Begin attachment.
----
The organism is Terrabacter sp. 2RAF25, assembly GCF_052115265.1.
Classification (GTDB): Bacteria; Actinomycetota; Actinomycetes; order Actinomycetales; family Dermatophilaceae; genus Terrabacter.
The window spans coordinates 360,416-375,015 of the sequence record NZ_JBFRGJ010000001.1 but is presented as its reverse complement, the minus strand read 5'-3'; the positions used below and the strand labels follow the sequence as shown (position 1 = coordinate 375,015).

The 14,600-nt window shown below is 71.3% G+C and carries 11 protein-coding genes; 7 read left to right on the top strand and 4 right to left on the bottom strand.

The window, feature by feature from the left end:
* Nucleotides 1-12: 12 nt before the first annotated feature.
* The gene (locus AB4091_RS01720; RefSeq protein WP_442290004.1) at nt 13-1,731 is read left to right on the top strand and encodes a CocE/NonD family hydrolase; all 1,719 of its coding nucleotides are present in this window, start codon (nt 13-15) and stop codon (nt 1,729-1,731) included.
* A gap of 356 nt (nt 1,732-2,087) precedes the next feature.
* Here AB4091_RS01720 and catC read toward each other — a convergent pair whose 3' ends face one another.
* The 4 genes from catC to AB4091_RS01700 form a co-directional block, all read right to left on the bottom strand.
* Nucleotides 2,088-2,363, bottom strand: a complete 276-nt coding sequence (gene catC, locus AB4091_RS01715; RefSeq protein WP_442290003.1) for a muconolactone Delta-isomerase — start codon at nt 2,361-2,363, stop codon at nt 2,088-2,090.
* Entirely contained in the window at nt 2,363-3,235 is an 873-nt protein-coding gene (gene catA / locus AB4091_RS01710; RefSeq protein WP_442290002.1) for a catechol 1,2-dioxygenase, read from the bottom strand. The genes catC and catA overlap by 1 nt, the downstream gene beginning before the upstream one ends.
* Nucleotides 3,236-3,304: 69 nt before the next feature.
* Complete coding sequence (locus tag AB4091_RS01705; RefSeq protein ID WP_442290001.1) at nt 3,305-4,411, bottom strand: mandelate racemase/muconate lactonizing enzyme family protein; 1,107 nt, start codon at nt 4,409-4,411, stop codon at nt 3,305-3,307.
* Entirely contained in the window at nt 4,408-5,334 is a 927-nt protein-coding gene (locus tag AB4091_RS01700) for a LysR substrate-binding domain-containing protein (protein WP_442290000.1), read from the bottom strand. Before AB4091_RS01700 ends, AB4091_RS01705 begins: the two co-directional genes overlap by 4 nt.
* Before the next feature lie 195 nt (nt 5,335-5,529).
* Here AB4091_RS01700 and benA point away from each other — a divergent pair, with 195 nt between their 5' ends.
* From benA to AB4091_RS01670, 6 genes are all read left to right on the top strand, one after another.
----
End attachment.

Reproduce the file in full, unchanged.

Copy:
The organism is Terrabacter sp. 2RAF25, assembly GCF_052115265.1.
Classification (GTDB): Bacteria; Actinomycetota; Actinomycetes; order Actinomycetales; family Dermatophilaceae; genus Terrabacter.
The window spans coordinates 360,416-375,015 of the sequence record NZ_JBFRGJ010000001.1 but is presented as its reverse complement, the minus strand read 5'-3'; the positions used below and the strand labels follow the sequence as shown (position 1 = coordinate 375,015).

The 14,600-nt window shown below is 71.3% G+C and carries 11 protein-coding genes; 7 read left to right on the top strand and 4 right to left on the bottom strand.

The window, feature by feature from the left end:
* Nucleotides 1-12: 12 nt before the first annotated feature.
* The gene (locus AB4091_RS01720; RefSeq protein WP_442290004.1) at nt 13-1,731 is read left to right on the top strand and encodes a CocE/NonD family hydrolase; all 1,719 of its coding nucleotides are present in this window, start codon (nt 13-15) and stop codon (nt 1,729-1,731) included.
* A gap of 356 nt (nt 1,732-2,087) precedes the next feature.
* Here AB4091_RS01720 and catC read toward each other — a convergent pair whose 3' ends face one another.
* The 4 genes from catC to AB4091_RS01700 form a co-directional block, all read right to left on the bottom strand.
* Nucleotides 2,088-2,363, bottom strand: a complete 276-nt coding sequence (gene catC, locus AB4091_RS01715; RefSeq protein WP_442290003.1) for a muconolactone Delta-isomerase — start codon at nt 2,361-2,363, stop codon at nt 2,088-2,090.
* Entirely contained in the window at nt 2,363-3,235 is an 873-nt protein-coding gene (gene catA / locus AB4091_RS01710; RefSeq protein WP_442290002.1) for a catechol 1,2-dioxygenase, read from the bottom strand. The genes catC and catA overlap by 1 nt, the downstream gene beginning before the upstream one ends.
* Nucleotides 3,236-3,304: 69 nt before the next feature.
* Complete coding sequence (locus tag AB4091_RS01705; RefSeq protein ID WP_442290001.1) at nt 3,305-4,411, bottom strand: mandelate racemase/muconate lactonizing enzyme family protein; 1,107 nt, start codon at nt 4,409-4,411, stop codon at nt 3,305-3,307.
* Entirely contained in the window at nt 4,408-5,334 is a 927-nt protein-coding gene (locus tag AB4091_RS01700) for a LysR substrate-binding domain-containing protein (protein WP_442290000.1), read from the bottom strand. Before AB4091_RS01700 ends, AB4091_RS01705 begins: the two co-directional genes overlap by 4 nt.
* Before the next feature lie 195 nt (nt 5,335-5,529).
* Here AB4091_RS01700 and benA point away from each other — a divergent pair, with 195 nt between their 5' ends.
* From benA to AB4091_RS01670, 6 genes are all read left to right on the top strand, one after another.